Saturday, November 7, 2009

Learning to Read

When I started first grade thousands of kids hadn't gone to Kindergarten because no census had been taken during WWII and school districts didn't know they were coming. I'd gone to Kindergarten, but only for a few weeks. But first grade was legally required, so there were 42 kids in my first grade class. Our teacher was new to the job and I won't go into how terrible she was except to say 21 kids were held back and had to repeat the grade because they hadn't learned to read.
But seven of us started second grade reading at fifth grade level.
Of course we all had parents who read to us at home, but so did most kids. And all parents "knew" it was harmful to try to teach kids to read themselves, so none of ours had tried. So what was the secret?
The public schools in California at that time were using sight reading (See, Hear, Say) curriculum but, because so many of the first graders weren't learning by that method, the teacher had tried using phonics and required them to chant the letter sounds every day while the rest of us worked at other things.
Remembering that experience, I played a phonics record or tape (you can tell that was a long time ago) every day as the children in my home preschool settled in for their naps. The familiarity would help them doze off.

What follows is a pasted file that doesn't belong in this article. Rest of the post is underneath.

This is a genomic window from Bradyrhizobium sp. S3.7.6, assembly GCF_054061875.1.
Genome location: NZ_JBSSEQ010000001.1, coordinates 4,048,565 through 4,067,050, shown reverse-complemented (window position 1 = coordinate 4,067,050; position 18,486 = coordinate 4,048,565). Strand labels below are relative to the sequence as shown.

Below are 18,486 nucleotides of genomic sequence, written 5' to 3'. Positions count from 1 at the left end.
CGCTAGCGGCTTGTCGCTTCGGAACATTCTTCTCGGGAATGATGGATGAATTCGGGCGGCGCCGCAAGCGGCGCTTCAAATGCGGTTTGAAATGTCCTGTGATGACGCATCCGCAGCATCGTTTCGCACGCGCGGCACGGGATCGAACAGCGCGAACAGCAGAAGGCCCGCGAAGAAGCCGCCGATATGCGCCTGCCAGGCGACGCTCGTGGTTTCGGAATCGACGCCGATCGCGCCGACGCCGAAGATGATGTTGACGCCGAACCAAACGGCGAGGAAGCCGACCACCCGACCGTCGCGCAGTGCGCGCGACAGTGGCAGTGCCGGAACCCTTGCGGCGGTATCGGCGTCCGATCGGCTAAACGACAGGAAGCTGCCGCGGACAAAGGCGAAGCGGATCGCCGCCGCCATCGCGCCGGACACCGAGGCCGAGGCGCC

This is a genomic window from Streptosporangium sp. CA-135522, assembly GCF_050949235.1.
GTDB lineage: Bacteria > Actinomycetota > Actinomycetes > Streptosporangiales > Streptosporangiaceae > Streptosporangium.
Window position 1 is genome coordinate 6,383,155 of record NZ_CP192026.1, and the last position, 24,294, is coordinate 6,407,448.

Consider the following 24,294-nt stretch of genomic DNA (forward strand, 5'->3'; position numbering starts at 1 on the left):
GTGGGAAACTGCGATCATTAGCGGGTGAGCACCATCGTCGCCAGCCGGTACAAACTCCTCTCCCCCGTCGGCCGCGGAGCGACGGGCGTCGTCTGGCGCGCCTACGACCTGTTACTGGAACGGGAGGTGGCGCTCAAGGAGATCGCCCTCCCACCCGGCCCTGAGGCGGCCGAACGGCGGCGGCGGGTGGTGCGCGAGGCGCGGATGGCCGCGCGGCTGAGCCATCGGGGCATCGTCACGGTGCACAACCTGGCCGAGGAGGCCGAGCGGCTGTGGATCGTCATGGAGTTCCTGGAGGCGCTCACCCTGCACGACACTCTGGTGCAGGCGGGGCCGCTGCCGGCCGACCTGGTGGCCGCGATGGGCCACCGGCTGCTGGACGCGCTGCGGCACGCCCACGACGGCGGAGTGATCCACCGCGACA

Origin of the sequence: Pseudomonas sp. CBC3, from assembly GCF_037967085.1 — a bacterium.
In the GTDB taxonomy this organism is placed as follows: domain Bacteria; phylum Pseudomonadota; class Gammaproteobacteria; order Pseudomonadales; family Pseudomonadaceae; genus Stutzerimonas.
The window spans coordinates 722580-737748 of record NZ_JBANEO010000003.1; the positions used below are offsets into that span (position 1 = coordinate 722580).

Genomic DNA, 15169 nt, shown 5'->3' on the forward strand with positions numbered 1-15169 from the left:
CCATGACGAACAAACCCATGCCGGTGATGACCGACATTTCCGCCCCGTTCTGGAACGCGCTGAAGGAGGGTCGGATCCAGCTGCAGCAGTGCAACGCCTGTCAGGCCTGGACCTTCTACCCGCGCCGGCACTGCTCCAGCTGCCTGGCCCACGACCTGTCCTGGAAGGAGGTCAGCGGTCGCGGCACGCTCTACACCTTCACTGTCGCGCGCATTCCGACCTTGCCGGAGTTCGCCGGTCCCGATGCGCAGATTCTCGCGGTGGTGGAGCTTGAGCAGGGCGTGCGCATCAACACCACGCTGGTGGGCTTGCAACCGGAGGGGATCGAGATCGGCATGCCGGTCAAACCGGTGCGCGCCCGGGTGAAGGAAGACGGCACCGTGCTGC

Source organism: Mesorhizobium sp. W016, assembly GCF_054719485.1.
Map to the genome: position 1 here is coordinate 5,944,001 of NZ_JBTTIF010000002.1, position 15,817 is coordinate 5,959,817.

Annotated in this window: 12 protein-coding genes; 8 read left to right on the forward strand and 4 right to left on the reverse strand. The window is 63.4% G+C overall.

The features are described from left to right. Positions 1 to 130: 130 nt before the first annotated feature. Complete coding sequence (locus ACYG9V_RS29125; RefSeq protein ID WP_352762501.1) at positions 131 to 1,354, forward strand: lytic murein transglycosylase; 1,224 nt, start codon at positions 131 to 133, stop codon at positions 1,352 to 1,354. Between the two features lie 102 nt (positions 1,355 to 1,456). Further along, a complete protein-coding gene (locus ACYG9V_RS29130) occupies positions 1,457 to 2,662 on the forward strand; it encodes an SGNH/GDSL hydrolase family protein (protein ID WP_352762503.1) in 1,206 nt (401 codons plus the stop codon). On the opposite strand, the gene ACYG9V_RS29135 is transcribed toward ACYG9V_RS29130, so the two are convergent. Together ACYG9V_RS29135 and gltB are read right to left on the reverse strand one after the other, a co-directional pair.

I think doing that was one of the main reasons so many of the children began reading
on their own.
As I mentioned in my last post, I'm firmly opposed to trying to push
reading skills on kids who aren't ready for them, but this is an entirely
pressure-free way to prepare them to learn.
And it might also be a help to older kids who have learning disabilities
to play phonics CDs as they fall asleep at night.

1 comment:

KDL said...

My daughter's KG curriculum has a heavy emphasis on phonics and we've tried to follow up with this at home. When she asks me to help her spell a word I now "sound out" the consonants, though I still tell her the vowels because those sounds can be more complicated. I have been amazed at the progress she has made with her ability to match letters to sounds. She wrote a word from memory today and also figured out her classmates names from a list by looking at the first letters.